France has rejected an apparent appeal by the Wikileaks founder Julian Assange to grant him asylum.
Prosecutors in Sweden want to question Mr Assange over sex assault claims.
The 44-year-old Australian denies the allegations. He has been living at Ecuador's embassy in London since 2012.
On Friday, France's Le Monde newspaper published an open letter Mr Assange had written to President Francois Hollande asking for asylum. However, his lawyers later said he had never sought it.
In the letter, Mr Assange wrote: "By welcoming me, France would carry out a humanitarian and symbolic gesture, sending encouragement to every journalist and whistleblower."
He also said his life was in danger.
A statement from Mr Hollande's office said it had reviewed the request and decided not to grant Mr Assange asylum.
"The situation of Mr Assange does not present any immediate danger," the statement said. "Furthermore, he is subject to a European arrest warrant."
Following the letter's publication, Wikileaks tweeted that Mr Assange "did not submit an asylum application to France. He published an open letter in Le Monde to Hollande and the public."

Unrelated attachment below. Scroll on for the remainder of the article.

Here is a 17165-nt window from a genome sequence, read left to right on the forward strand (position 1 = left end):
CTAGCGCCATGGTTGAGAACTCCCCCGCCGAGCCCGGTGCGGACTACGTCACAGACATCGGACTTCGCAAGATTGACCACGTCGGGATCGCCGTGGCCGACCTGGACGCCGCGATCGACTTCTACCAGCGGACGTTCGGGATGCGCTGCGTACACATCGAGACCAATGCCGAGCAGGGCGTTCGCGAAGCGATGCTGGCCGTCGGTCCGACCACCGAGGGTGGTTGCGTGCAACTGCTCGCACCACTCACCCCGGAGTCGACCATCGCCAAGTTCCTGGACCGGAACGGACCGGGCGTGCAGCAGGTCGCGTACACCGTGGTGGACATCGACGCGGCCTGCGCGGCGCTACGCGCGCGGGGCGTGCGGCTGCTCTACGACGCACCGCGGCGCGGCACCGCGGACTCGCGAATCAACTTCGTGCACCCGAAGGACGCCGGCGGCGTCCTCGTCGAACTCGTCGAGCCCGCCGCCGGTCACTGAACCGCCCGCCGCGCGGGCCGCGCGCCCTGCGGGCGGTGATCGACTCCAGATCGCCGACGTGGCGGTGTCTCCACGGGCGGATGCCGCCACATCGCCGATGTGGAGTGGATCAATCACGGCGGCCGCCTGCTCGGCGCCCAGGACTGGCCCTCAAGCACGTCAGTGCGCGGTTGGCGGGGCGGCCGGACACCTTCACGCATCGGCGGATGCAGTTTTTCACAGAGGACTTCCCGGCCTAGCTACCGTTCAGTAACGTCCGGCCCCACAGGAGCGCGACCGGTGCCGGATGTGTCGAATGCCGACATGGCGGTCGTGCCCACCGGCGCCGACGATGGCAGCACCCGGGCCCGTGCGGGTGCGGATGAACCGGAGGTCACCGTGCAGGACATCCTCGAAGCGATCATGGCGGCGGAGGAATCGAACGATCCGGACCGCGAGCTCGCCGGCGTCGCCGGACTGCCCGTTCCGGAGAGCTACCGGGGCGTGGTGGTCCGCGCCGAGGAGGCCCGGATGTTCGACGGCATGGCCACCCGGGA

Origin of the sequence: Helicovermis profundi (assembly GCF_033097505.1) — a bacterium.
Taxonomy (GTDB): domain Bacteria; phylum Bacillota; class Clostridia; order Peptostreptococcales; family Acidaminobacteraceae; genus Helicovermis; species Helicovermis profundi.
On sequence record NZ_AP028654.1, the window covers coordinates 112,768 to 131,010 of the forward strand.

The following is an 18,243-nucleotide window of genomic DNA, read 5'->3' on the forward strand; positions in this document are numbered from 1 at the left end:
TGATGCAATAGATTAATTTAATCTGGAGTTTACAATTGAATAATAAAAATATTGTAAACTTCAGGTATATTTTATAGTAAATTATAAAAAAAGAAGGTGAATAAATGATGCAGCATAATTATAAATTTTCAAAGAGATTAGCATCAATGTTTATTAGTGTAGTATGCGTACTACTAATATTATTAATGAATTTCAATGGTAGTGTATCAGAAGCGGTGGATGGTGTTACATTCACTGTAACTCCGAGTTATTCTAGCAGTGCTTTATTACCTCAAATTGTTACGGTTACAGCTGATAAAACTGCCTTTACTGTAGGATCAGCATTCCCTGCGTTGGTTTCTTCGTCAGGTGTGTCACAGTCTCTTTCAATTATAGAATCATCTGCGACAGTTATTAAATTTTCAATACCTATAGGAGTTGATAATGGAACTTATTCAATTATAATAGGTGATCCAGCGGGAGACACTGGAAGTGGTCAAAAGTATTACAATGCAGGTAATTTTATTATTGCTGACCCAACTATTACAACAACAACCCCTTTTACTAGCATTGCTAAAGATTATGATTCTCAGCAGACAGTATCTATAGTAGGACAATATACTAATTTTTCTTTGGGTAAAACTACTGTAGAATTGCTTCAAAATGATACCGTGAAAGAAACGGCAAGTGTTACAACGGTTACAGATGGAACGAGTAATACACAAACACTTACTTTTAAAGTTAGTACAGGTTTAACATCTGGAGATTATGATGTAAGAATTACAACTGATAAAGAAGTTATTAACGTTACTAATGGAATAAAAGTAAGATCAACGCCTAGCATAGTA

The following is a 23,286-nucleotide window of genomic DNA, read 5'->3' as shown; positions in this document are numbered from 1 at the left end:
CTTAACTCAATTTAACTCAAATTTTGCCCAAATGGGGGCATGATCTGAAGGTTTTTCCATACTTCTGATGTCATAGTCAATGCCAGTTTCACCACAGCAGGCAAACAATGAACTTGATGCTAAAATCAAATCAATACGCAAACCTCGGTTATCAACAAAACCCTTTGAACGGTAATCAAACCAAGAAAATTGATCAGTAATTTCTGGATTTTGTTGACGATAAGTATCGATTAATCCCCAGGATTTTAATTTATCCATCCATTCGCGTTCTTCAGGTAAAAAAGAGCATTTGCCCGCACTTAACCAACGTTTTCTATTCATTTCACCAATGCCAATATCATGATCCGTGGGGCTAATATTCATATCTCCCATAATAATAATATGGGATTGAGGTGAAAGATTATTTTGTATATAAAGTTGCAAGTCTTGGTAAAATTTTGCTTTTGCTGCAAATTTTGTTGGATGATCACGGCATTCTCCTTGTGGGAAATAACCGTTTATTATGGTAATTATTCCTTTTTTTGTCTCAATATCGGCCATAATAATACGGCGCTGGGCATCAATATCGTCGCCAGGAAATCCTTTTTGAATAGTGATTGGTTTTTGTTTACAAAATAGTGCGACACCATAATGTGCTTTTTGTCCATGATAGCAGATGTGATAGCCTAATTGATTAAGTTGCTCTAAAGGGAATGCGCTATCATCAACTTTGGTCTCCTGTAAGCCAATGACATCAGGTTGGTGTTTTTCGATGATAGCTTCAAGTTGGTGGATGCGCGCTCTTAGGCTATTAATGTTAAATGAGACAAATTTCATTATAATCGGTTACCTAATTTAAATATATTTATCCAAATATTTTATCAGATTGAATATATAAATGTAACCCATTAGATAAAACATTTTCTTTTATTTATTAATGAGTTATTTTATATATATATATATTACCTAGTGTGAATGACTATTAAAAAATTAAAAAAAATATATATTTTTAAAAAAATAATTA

The legal team added that he was only responding to an invitation by French civil rights activists - backed by Justice Minister Christiane Taubira - to visit France.
Mr Assange - a journalist and activist - has not been formally charged, but prosecutors want to question him over allegations of rape and sexual misconduct made by two women he met during a trip to Sweden in August 2010.
He claims the allegations are part of a plot to extradite him to the US because of Wikileaks' publication of thousands of classified US documents earlier in 2010.
But the former computer hacker has not been charged with any crime in the US and the Americans have not issued the UK with an extradition request.
Ecuador offered Mr Assange asylum in August 2012, shortly after he sought refuge at the country's embassy in London.